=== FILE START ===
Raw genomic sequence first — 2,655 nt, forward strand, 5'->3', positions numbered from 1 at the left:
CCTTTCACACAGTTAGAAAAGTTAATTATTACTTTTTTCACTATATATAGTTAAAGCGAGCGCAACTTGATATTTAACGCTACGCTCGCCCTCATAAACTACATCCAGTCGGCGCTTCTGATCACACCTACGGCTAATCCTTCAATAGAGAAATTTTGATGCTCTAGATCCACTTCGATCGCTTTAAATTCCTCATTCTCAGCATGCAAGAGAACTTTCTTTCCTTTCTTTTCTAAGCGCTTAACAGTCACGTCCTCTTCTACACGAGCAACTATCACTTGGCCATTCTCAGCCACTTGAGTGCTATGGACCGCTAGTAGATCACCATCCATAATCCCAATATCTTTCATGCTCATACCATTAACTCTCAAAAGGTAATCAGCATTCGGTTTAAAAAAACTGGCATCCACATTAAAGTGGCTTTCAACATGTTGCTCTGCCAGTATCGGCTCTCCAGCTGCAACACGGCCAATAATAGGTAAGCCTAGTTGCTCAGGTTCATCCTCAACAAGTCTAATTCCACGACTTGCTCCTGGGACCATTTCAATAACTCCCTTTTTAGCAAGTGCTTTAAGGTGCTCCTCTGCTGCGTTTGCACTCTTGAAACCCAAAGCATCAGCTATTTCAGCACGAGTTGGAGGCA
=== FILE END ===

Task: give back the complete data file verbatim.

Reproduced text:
Raw genomic sequence first — 2,655 nt, forward strand, 5'->3', positions numbered from 1 at the left:
CCTTTCACACAGTTAGAAAAGTTAATTATTACTTTTTTCACTATATATAGTTAAAGCGAGCGCAACTTGATATTTAACGCTACGCTCGCCCTCATAAACTACATCCAGTCGGCGCTTCTGATCACACCTACGGCTAATCCTTCAATAGAGAAATTTTGATGCTCTAGATCCACTTCGATCGCTTTAAATTCCTCATTCTCAGCATGCAAGAGAACTTTCTTTCCTTTCTTTTCTAAGCGCTTAACAGTCACGTCCTCTTCTACACGAGCAACTATCACTTGGCCATTCTCAGCCACTTGAGTGCTATGGACCGCTAGTAGATCACCATCCATAATCCCAATATCTTTCATGCTCATACCATTAACTCTCAAAAGGTAATCAGCATTCGGTTTAAAAAAACTGGCATCCACATTAAAGTGGCTTTCAACATGTTGCTCTGCCAGTATCGGCTCTCCAGCTGCAACACGGCCAATAATAGGTAAGCCTAGTTGCTCAGGTTCATCCTCAACAAGTCTAATTCCACGACTTGCTCCTGGGACCATTTCAATAACTCCCTTTTTAGCAAGTGCTTTAAGGTGCTCCTCTGCTGCGTTTGCACTCTTGAAACCCAAAGCATCAGCTATTTCAGCACGAGTTGGAGGCA